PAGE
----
View Full Version : Re: "Cracking Joints"

Partap S. Khalsa
04-03-1997, 09:59 AM
David Clarke wrote:
> Dear biomch-l readers:
> The following is for my own interest. I frequently "crack" my knuckles,
> knees, ankles, elbows, etc. The "school-yard" explanation that I've
> heard is that I'm releasing nitrogen gas from the blood. Any truth to
> that? Does anyone know the mechanism behind this?
> Incidently, I find that if I don't "crack" my knees frequently (4 or more
> times per hour), then I find flexion/extension to be a very odd
> sensation. Not painful, just a little stiff.
> Can I develop arthritus year from now because I continue to do this to my
> body? I've heard both yes and no.
> Any insight would be appreciated.
> Thanks,
> David Clarke
> Engineering Student
> Memorial University of Newfoundland
> St. John's, NF
> Canada

The phenomenon you describe has been of considerable interest to the
chiropractic, osteopathic, and physical medicine professions. In
particular, what is the cause of the "cracking" sound that commonly is
produced during spinal manipulations/adjustments. Please see the
following discussion written by R. Brodeur of the Dept. of Biomechanics,
Michican State Univ. ("The audible release associated with joint
manipulation". Journal of Manipulative & Physiological Therapeutics.
18(3):155-64, 1995 Mar-Apr. )

------------------- begin Abstract -------------------------------------

OBJECTIVE: The objective of this paper is to review the literature on
the audible release associated with manipulation.

DATA SOURCES: Bibliographic information in pertinent articles and papers
located in the MEDLINE database containing the

keywords: joint, joints, cartilage, crack, cracking, cavitation,
crepitus and noise.

STUDY SELECTION: All articles relevant to the objectives were selected.
DATA EXTRACTION: All available data was used.
DATA SYNTHESIS: The audible release is caused by a cavitation process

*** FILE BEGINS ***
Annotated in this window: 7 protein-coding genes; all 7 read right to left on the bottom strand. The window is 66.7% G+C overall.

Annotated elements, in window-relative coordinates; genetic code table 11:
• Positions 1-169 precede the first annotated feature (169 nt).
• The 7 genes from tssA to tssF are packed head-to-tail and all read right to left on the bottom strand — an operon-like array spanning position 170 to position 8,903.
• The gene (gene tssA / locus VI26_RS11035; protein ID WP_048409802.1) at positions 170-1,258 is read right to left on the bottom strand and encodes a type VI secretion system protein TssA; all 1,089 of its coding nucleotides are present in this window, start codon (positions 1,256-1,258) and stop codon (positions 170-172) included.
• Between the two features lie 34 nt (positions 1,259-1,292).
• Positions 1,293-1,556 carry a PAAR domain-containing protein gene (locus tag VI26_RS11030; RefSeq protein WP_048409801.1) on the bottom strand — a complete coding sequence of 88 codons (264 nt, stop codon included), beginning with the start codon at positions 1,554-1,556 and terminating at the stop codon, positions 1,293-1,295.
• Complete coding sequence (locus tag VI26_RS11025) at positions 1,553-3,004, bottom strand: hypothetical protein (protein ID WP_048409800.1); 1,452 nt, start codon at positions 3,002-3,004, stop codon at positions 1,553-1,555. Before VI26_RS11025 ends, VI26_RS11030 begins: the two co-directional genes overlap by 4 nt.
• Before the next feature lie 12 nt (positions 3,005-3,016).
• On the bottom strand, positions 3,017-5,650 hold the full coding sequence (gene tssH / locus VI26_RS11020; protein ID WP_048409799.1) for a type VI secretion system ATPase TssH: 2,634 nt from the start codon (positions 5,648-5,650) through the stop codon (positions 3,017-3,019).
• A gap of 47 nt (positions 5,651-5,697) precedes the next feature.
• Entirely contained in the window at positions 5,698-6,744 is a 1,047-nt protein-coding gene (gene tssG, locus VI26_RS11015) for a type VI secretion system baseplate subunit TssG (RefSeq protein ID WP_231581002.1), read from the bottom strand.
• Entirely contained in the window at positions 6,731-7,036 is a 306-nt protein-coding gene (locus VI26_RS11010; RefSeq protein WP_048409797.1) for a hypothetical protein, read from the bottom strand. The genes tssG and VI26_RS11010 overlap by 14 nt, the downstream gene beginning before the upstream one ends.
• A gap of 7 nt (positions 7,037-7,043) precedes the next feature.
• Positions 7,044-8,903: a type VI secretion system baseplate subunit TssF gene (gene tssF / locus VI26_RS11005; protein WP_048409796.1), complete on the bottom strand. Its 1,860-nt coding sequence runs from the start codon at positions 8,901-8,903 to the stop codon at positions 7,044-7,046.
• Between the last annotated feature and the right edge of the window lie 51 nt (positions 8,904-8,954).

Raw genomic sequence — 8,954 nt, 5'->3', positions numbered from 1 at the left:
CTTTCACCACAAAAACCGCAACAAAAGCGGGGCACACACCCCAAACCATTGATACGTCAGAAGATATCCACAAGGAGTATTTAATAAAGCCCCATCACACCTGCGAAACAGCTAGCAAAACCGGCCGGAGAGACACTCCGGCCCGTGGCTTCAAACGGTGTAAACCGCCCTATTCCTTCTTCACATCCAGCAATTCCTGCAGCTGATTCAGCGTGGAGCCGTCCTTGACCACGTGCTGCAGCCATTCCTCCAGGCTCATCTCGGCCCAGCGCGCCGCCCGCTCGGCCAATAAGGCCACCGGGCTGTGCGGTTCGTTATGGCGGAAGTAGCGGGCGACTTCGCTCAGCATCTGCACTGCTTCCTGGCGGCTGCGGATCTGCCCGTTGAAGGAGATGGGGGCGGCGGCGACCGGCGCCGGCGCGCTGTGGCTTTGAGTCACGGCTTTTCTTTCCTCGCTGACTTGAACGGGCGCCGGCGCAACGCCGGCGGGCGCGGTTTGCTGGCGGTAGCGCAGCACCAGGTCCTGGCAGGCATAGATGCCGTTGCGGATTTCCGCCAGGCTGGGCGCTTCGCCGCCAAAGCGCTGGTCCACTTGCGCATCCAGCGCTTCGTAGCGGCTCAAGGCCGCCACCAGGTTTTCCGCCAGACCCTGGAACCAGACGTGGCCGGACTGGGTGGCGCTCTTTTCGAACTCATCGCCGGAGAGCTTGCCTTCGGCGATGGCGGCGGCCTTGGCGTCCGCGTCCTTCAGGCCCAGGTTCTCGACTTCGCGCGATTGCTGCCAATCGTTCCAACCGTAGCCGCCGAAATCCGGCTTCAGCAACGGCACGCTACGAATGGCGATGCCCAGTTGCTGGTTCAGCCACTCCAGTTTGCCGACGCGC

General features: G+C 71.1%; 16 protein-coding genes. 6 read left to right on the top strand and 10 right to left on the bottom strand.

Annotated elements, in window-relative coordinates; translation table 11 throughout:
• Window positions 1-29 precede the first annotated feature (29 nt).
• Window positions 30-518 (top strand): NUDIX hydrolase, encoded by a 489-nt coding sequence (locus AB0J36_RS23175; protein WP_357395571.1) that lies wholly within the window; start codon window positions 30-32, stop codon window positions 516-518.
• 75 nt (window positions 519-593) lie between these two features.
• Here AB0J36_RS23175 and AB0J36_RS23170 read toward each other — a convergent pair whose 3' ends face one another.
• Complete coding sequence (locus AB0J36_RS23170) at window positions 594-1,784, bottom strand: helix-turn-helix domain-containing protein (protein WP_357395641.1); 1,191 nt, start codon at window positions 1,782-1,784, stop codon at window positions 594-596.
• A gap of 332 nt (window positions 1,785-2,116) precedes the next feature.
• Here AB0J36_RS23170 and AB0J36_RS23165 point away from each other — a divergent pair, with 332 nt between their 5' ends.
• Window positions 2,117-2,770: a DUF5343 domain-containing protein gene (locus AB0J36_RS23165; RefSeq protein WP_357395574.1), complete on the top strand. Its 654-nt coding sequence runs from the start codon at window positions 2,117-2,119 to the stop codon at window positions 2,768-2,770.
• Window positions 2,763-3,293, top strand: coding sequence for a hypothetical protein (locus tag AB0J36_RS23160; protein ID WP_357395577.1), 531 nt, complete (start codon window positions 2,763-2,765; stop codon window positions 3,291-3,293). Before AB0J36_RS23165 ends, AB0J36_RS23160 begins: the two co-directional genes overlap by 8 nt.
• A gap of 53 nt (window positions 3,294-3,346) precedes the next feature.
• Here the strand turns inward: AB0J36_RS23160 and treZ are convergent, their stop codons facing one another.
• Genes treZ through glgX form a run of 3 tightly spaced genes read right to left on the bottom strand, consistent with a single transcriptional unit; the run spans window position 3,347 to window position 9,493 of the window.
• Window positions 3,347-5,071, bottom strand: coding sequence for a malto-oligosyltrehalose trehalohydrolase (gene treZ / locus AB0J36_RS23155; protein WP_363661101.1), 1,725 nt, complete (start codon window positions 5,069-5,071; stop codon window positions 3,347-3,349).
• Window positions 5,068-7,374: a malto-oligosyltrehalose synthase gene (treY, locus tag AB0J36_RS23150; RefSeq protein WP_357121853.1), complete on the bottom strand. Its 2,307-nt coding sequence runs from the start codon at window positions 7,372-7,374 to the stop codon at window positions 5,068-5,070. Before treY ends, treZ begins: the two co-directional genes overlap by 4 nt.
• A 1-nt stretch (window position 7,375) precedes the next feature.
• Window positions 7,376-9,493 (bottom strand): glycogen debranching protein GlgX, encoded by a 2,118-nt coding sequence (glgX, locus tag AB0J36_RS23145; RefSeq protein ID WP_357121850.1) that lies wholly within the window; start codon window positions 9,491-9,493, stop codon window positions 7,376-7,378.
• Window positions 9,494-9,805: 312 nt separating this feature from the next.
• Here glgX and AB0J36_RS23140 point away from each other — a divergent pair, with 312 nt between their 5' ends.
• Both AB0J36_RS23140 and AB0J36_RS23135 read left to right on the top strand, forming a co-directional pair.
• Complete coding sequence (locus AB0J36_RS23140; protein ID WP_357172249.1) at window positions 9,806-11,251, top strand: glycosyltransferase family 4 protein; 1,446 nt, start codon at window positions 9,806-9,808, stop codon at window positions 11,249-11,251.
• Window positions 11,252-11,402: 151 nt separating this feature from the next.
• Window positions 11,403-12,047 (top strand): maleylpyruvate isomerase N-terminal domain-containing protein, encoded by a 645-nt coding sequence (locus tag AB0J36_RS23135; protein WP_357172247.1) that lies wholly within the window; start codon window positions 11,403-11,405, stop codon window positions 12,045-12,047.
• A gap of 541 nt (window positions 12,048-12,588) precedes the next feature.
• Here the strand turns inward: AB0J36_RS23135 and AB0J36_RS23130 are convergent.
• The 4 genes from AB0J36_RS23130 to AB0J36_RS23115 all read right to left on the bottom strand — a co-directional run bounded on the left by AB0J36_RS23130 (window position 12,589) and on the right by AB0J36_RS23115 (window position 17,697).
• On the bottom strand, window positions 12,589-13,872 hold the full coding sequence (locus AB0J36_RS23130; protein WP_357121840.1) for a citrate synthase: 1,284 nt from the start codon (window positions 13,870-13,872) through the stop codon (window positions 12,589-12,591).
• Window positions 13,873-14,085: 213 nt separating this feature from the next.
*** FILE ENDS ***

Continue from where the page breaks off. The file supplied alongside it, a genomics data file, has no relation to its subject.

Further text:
whereby a sudden decrease in intracapsular pressure causes dissolved
gasses in the synovial fluid to be released into the joint cavity. Once
a joint undergoes cavitation, the force-displacement curve changes and
the range of motion of the joint increases. The gasses released from the
synovial fluid make up about 15% of the joint volume and consist of
approximately 80% carbon dioxide. Habitual joint cracking does not
correlate with arthritic changes, but does correlate with loss of grip
strength and soft-tissue swelling. During the "crack" associated with a
joint manipulation, there is a sudden joint distraction that occurs in
less time than that required to complete the stretch reflexes of
periarticular muscles. Theories on the cavitation mechanism were
reviewed and new information on the cavitation process is introduced. In
this paper, it is proposed that the cavitation process is generated by
an elastic recoil of the synovial capsule as it "snaps back" from the
capsule/synovial fluid interface.

CONCLUSIONS: Because the sudden joint distraction during a manipulation
occurs in a shorter time period than that required to complete the
stretch reflexes of the periarticular muscles, there is likely to be a
high impulse acting on the ligaments and muscles associated with the
joint. This is an important conclusion, because others have proposed
that reflex actions from high threshold periarticular receptors are
associated with the many beneficial results of manipulation. This
suggests that the cavitation process
provides a simple means for initiating the reflex actions and that
without the cavitation process, it would be difficult to generate the
forces in the appropriate tissue without causing muscular damage.
[References: 40]

-----------------------end of abstract

Hope you have found this informative.


Partap S. Khalsa, D.C., Ph.D.
Associate Research Scientist
Yale University School of Medicine